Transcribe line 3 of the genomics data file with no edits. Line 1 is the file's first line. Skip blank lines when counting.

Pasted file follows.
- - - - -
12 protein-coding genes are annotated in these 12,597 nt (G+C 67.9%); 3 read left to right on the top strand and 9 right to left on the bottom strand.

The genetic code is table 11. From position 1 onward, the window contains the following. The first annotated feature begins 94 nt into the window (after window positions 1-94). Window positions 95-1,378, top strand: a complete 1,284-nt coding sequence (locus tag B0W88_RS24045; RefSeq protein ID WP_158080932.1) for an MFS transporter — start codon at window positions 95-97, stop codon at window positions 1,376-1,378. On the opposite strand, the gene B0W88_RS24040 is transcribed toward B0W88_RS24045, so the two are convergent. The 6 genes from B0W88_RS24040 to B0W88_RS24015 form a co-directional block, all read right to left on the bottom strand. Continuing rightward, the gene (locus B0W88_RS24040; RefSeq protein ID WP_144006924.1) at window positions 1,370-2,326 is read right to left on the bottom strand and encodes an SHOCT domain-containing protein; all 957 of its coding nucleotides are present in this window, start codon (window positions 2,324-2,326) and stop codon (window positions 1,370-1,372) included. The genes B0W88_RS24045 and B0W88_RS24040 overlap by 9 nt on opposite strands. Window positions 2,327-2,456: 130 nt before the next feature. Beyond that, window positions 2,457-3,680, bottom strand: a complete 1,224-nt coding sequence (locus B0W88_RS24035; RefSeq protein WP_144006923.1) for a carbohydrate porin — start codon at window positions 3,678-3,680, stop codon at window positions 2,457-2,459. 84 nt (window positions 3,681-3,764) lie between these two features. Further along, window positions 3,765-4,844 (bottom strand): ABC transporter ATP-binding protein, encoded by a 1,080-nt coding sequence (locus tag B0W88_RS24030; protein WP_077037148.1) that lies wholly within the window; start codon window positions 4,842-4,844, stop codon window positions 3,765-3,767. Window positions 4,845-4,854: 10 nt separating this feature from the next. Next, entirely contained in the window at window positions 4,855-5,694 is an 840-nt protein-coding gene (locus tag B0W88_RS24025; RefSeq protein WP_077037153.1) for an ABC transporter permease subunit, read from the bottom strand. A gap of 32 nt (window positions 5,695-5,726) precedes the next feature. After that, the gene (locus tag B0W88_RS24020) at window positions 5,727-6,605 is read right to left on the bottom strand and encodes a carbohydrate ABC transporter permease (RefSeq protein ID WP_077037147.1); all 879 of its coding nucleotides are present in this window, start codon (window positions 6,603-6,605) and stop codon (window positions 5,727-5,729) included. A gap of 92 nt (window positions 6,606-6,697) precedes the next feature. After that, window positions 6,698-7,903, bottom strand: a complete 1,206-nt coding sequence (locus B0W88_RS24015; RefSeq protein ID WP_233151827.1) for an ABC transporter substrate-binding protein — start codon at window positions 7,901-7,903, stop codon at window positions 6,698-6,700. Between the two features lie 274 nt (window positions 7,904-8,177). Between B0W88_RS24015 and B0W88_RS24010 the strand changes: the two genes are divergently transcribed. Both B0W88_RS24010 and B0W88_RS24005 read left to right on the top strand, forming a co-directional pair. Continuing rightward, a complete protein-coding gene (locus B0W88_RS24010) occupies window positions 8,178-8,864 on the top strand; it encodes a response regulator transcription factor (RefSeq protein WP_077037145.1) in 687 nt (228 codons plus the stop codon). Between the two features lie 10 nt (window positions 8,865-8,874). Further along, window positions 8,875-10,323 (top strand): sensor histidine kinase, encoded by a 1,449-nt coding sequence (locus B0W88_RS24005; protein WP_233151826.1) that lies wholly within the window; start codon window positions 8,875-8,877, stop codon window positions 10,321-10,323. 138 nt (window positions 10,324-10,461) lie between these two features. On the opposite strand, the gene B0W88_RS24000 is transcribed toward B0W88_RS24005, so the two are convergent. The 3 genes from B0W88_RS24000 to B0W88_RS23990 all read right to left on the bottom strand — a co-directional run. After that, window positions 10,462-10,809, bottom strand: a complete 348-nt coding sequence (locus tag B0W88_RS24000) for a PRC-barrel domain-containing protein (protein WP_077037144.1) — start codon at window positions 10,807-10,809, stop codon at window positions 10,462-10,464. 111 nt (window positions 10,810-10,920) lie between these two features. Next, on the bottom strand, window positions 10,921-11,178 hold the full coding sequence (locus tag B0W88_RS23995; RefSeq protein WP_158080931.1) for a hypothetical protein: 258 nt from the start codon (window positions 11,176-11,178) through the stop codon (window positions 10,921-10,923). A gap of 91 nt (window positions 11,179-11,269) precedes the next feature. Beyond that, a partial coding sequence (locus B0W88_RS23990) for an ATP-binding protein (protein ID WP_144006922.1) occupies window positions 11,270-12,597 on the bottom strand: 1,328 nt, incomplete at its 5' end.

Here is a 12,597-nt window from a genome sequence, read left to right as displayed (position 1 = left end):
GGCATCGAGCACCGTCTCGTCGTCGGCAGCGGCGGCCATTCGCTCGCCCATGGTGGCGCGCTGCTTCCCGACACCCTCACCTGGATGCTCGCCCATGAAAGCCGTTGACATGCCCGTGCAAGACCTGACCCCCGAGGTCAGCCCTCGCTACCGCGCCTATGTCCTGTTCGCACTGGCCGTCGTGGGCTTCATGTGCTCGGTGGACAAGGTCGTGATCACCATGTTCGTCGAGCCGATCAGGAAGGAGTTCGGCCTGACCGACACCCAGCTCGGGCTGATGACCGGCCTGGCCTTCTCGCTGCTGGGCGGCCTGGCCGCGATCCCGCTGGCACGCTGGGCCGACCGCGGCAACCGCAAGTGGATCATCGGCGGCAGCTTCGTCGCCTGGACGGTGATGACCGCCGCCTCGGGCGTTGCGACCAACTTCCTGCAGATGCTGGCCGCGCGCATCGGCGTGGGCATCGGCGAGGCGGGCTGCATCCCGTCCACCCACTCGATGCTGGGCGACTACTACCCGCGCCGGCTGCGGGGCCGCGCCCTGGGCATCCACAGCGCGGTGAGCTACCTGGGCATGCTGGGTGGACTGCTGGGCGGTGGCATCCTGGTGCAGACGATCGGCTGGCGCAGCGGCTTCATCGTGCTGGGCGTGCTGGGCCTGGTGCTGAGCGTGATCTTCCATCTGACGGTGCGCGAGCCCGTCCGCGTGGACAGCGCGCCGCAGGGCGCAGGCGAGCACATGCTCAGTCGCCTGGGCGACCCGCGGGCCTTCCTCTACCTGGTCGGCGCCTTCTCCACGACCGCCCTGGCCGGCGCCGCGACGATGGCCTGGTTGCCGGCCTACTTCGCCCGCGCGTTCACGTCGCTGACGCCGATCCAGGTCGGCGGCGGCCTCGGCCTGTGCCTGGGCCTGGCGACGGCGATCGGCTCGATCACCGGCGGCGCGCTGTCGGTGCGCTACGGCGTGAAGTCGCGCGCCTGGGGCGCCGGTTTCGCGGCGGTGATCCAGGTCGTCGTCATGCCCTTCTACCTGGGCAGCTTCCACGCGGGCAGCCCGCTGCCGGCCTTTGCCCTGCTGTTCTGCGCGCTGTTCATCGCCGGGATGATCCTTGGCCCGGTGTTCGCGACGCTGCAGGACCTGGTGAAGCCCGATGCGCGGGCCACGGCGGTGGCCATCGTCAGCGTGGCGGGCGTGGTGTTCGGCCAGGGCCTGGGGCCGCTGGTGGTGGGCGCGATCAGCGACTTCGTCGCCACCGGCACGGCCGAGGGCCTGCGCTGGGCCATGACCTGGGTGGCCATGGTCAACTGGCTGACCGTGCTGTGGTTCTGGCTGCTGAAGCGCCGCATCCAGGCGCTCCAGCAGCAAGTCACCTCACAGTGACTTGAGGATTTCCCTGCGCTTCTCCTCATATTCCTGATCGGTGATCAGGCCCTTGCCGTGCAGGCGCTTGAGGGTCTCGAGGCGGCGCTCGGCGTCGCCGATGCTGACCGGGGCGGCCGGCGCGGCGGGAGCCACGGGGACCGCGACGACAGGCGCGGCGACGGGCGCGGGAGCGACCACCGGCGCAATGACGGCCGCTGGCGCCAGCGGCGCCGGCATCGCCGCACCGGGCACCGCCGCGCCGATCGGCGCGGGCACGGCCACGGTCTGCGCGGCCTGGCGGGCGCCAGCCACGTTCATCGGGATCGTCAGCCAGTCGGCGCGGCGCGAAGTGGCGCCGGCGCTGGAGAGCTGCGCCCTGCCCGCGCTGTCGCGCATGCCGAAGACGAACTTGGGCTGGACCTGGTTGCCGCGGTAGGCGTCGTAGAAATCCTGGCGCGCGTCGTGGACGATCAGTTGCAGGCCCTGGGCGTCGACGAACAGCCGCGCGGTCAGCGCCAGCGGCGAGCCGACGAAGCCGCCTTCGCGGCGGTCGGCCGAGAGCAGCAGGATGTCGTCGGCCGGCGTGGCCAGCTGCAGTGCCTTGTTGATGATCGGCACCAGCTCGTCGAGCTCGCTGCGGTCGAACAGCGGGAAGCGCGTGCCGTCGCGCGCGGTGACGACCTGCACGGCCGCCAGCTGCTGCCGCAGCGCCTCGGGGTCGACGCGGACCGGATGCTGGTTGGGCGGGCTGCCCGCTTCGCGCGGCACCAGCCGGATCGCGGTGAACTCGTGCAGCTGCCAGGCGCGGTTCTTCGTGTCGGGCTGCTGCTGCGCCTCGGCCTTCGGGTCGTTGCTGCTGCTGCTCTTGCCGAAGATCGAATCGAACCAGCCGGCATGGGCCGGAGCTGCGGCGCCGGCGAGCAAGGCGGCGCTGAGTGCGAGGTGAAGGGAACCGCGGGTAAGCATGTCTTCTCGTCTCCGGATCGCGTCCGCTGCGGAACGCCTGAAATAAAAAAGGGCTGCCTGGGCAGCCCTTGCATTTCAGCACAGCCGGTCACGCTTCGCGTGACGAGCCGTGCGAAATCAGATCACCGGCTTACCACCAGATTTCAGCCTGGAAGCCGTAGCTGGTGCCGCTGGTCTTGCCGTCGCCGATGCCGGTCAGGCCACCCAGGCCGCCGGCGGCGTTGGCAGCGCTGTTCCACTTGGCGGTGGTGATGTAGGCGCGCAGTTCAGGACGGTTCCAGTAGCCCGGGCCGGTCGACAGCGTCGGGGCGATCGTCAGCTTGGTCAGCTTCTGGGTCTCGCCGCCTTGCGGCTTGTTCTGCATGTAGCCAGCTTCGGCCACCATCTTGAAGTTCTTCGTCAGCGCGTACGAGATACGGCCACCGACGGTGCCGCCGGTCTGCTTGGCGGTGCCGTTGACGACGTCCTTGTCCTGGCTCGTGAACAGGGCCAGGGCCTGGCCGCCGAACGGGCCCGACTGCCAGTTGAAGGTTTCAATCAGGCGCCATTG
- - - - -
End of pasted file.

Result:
Here is a 12,597-nt window from a genome sequence, read left to right as displayed (position 1 = left end):